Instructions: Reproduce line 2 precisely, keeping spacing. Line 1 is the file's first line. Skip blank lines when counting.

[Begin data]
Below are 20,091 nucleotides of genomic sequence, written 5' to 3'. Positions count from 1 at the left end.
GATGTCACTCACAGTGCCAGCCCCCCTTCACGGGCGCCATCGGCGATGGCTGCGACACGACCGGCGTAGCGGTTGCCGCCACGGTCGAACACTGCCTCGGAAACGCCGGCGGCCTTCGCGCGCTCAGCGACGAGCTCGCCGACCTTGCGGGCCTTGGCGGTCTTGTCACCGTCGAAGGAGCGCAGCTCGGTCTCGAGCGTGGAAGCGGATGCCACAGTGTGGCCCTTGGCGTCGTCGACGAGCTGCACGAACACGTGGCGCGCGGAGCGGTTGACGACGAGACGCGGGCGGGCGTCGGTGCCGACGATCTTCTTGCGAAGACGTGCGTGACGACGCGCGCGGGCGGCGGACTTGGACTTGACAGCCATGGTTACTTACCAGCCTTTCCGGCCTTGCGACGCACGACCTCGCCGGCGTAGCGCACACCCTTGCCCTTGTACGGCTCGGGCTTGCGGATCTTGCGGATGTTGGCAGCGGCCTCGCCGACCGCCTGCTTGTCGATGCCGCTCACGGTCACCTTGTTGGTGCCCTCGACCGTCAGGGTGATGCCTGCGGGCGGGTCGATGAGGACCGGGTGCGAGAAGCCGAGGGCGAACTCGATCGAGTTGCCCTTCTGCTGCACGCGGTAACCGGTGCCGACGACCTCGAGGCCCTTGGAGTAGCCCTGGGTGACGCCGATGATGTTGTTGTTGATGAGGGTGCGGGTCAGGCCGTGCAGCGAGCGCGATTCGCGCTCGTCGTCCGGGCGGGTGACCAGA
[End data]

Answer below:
GATGTCACTCACAGTGCCAGCCCCCCTTCACGGGCGCCATCGGCGATGGCTGCGACACGACCGGCGTAGCGGTTGCCGCCACGGTCGAACACTGCCTCGGAAACGCCGGCGGCCTTCGCGCGCTCAGCGACGAGCTCGCCGACCTTGCGGGCCTTGGCGGTCTTGTCACCGTCGAAGGAGCGCAGCTCGGTCTCGAGCGTGGAAGCGGATGCCACAGTGTGGCCCTTGGCGTCGTCGACGAGCTGCACGAACACGTGGCGCGCGGAGCGGTTGACGACGAGACGCGGGCGGGCGTCGGTGCCGACGATCTTCTTGCGAAGACGTGCGTGACGACGCGCGCGGGCGGCGGACTTGGACTTGACAGCCATGGTTACTTACCAGCCTTTCCGGCCTTGCGACGCACGACCTCGCCGGCGTAGCGCACACCCTTGCCCTTGTACGGCTCGGGCTTGCGGATCTTGCGGATGTTGGCAGCGGCCTCGCCGACCGCCTGCTTGTCGATGCCGCTCACGGTCACCTTGTTGGTGCCCTCGACCGTCAGGGTGATGCCTGCGGGCGGGTCGATGAGGACCGGGTGCGAGAAGCCGAGGGCGAACTCGATCGAGTTGCCCTTCTGCTGCACGCGGTAACCGGTGCCGACGACCTCGAGGCCCTTGGAGTAGCCCTGGGTGACGCCGATGATGTTGTTGTTGATGAGGGTGCGGGTCAGGCCGTGCAGCGAGCGCGATTCGCGCTCGTCGTCCGGGCGGGTGACCAGA